In the early childhood context, teachers are handling the ages 0-5, therefore we observe the beginning of a baby's use of senses and movements to explore the environment around them and then further on recognising the development of children's categorising of symbols. As a teacher, I have personally seen the growth of a child from the age 2 till 5 and the progression of starting to crawl and beginning to walk, classifying similar objects under one name to separately identifying items, this development can be seen as being influenced by the environment the child was in and those they were interacting
Erikson was highly influenced by Sigmund Freud’s Psychoanalytical Theory of Development. Although, at first Freud was limited to childhood based on the phallic stage, Erikson focused on developing a lifespan theory. The eight stages are as followed: Trust vs. Mistrust (infancy): The basic and fundamental psychological task is for infants to develop a sense that their needs will be met by the outside world. Is their caregiver responsive, reliable, and willing to meet their needs? That basic trust is facilitated by a responsive caregiver once an infant gets hungry, injured, or needs to be changed.
There are two theorists associated with cognitive development; Piaget and Vygotsky. Piaget believes that things children learn and do are organized as schemes, groups of similar actions and thoughts are repeated in response to the environment. Vygotsky believes that thoughts and language are separate functions for infants and toddlers. This is important for me to know because when teaching my first graders using Piaget’s belief that children curiosity to adapt to their environment, will help me in setting up my classroom so as to provide the friendliest environmental atmosphere. Another useful belief of Piaget that I intend to use, is by exploring and manipulating physical objects, children gain a relationship with their physical environment.
Introduction This assignment is in two parts. The first part of this assignment would attempt to use the theories of human development to explain the child behaviours observed during child observation at the preschool while the second part of this assignment would propose an intervention on a scenario at my practice placement. I would demonstrate my critical understanding of the theories and evaluate their relevance for evidence-informed and value-based practice. I would conclude by articulating my critical appreciation of the use of theory to inform professional social work practice based on my experience from the child observation and my placement experience.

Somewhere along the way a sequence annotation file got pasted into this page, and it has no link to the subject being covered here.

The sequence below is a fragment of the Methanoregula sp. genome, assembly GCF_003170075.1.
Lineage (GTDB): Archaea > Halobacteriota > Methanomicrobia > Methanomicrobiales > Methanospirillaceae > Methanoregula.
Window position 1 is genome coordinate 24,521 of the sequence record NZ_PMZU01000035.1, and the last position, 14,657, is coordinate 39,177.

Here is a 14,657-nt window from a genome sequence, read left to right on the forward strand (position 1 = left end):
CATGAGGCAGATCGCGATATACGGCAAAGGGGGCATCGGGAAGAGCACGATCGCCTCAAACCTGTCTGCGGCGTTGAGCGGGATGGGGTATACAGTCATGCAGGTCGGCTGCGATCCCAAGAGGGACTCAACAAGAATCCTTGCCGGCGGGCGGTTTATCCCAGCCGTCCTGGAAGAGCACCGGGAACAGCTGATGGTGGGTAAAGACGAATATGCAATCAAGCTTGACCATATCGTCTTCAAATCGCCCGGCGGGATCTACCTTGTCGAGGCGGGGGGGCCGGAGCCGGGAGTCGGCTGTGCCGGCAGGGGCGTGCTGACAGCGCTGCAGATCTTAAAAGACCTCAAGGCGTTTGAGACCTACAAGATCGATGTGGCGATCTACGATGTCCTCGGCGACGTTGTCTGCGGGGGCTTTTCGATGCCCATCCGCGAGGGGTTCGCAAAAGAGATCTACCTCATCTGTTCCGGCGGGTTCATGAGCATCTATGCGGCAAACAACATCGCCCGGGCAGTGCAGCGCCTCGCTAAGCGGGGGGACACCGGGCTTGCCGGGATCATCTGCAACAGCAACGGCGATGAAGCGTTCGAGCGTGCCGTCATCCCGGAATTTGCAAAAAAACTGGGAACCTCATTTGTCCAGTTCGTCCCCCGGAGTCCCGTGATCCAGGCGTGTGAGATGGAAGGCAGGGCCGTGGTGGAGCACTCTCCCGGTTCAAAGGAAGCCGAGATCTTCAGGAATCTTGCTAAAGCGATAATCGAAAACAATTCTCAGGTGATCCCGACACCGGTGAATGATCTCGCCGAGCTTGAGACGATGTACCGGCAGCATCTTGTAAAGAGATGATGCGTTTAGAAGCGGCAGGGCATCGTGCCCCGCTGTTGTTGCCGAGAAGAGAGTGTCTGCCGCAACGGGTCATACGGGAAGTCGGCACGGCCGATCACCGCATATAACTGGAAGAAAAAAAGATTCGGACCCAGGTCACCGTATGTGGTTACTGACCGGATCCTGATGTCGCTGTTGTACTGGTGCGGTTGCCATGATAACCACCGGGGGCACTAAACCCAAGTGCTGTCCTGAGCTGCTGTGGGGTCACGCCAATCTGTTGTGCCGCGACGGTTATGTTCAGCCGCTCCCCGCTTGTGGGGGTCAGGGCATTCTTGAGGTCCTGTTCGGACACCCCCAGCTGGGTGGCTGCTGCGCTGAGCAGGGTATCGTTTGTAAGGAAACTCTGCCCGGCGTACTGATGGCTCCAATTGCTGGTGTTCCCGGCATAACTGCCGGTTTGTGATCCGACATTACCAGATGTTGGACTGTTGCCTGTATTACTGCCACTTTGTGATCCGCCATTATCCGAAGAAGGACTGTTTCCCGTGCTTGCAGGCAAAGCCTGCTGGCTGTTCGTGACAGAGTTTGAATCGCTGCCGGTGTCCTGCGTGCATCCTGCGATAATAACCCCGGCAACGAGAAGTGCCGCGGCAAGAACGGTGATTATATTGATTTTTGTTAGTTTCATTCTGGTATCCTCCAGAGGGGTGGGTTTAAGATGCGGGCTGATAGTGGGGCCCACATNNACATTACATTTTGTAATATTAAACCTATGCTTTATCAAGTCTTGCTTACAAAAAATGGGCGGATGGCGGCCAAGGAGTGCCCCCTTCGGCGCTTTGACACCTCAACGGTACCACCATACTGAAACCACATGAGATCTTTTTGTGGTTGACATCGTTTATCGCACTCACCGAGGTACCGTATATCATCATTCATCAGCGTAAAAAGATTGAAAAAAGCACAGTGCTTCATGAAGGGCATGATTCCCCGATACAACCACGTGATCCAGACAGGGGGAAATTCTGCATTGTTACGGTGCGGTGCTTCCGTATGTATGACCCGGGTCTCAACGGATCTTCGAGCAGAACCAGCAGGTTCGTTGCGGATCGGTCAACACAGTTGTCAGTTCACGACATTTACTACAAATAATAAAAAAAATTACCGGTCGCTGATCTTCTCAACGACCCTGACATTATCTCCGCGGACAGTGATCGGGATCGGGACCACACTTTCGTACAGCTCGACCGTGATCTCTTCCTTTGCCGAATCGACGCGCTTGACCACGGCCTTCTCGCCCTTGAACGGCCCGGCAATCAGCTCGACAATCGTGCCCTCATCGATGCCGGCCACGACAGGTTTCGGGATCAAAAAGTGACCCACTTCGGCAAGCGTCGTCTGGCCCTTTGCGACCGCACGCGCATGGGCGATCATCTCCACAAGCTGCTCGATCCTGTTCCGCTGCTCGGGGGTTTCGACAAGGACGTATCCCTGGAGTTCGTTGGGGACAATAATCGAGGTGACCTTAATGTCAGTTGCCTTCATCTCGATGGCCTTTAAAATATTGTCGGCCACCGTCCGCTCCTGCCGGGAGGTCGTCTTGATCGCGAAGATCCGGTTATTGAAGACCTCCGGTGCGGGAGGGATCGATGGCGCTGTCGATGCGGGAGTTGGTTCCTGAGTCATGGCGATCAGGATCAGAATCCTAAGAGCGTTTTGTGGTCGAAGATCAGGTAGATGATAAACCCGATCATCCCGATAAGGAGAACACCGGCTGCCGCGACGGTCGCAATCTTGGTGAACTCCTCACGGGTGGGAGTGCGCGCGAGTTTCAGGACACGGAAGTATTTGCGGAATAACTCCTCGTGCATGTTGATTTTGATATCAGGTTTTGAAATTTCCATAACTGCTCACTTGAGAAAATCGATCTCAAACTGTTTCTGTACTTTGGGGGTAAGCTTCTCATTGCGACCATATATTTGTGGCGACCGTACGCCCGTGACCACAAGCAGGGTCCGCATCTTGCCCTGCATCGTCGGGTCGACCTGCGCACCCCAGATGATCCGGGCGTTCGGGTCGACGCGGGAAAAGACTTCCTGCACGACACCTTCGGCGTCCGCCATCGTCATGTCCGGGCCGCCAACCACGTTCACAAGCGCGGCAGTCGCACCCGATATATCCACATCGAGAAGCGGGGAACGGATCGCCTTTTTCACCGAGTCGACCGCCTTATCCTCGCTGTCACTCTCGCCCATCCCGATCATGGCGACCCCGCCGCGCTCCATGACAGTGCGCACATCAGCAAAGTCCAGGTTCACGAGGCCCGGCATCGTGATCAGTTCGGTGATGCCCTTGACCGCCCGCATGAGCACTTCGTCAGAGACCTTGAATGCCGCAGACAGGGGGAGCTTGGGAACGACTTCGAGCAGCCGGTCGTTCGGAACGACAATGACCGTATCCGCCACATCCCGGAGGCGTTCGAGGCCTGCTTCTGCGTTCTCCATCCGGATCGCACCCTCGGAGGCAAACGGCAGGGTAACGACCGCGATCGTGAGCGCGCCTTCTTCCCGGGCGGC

Technology Affecting Child Development Child development is one of the main aspects of growing and developing as a human being, especially Cognitive Development. Encyclopedia of Children’s Health defines cognitive development as “The construction of thought processes, including remembering, problem solving, and decision-making from childhood through adolescence to adulthood.” Starting from a young age, babies begin to learn about the world that surrounds them. They learn and absorb new information in the environment that surrounds them.
One of the most well known theories in cognitive development is Piaget 's theory. The psychologist Jean Piaget theorized that as children 's minds development, they pass through distinct stages marked by transitions in understanding followed by stability. Piaget describes four different stages of development: sensorimotor, preoperational, concrete operation, and formal operations. Each stage describes the thinking patterns of a child depending on his or her age. In order to compare the thinking processes of a three-year old and a nine-year old using Piaget 's theory, you must compare two sequential stages of cognitive development: preoperational and concrete operations.